Data conversion from a string to a variable can also be achieved. This example converts the str string variable to the val variable. The type of conversion is determined by the data type of val:

str >> val;



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About CCS:

CCS is a leading worldwide supplier of embedded software development tools that enable companies to develop premium products based on Microchip PIC® MCU and dsPIC® DSC devices. Complete proven tool chains from CCS include a code optimizing C compiler, application specific hardware platforms and software development kits. CCS' products accelerate development of energy saving industrial automation, wireless and wired communication, automotive, medical device and consumer product applications. Established in 1992, CCS is a Microchip Premier 3rd Party Partner. For more information, please visit https://www.ccsinfo.com.

PIC® MCU, MPLAB® IDE, MPLAB® ICD2, MPLAB® ICD3 and dsPIC® are registered trademarks of Microchip Technology Inc. in the U.S. and other countries.

Optimize Code Using Fixed-Point instead of Floating point with the CCS C Compiler

Thursday 24 June, 2021

Most embedded microprocessors and microcontrollers, including the Microchip PIC® MCU families, do not contain a hardware implemented floating-point calculator. This means that all float calculations must be implemented in software using integer arithmetic, which is very resource intensive. In turn, performance heavy applications and resource limited platforms may be unable to utilize floating point numbers in their implementation. The solution for this is to instead use fixed-point arithmetic, which is simplified by the CCS C Compiler's fixed type feature.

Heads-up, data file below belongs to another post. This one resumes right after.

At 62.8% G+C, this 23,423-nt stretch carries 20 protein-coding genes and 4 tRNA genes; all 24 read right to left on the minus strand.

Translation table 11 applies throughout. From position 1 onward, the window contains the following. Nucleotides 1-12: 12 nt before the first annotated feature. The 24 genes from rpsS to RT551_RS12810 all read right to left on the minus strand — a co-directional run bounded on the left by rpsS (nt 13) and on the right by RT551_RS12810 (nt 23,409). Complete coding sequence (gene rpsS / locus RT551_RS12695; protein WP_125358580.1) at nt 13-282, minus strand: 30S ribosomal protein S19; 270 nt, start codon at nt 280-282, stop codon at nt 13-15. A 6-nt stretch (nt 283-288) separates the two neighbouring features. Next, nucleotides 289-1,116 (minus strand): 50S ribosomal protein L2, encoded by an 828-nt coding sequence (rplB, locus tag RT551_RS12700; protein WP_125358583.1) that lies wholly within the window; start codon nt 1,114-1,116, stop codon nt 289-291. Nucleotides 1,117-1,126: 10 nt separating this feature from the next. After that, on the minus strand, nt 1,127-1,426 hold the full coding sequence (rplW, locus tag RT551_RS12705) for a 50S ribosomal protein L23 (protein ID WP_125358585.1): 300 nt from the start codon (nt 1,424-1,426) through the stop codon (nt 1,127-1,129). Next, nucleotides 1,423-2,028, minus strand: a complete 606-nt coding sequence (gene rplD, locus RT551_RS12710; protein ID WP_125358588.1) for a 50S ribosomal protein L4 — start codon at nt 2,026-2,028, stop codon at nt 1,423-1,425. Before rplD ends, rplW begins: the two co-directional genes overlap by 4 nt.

Fixed-point arithmetic is an implementation that uses a scaling factor to represent decimal numbers in integer form. The CCS C Compiler implements this using 16 or 32 bit integers and a scaling factor of 10-n. A fixed type can be declared as follows:

int16 _fixed(n) foo; where 0 < n < 6
int32 _fixed(n) foo; where 0 < n < 11

The value n determines the number of decimal places of accuracy the variable will contain, as well as the maximum representable value. Since n is part of the type and determines what instructions are generated, it must be given as a constant at compile time.

For int16 _fixed(2) : Max = 65,535 * 10-2 = 655.35
For int32 _fixed(5) : Max = 4,294,967,295 10-5 = 42,949.67295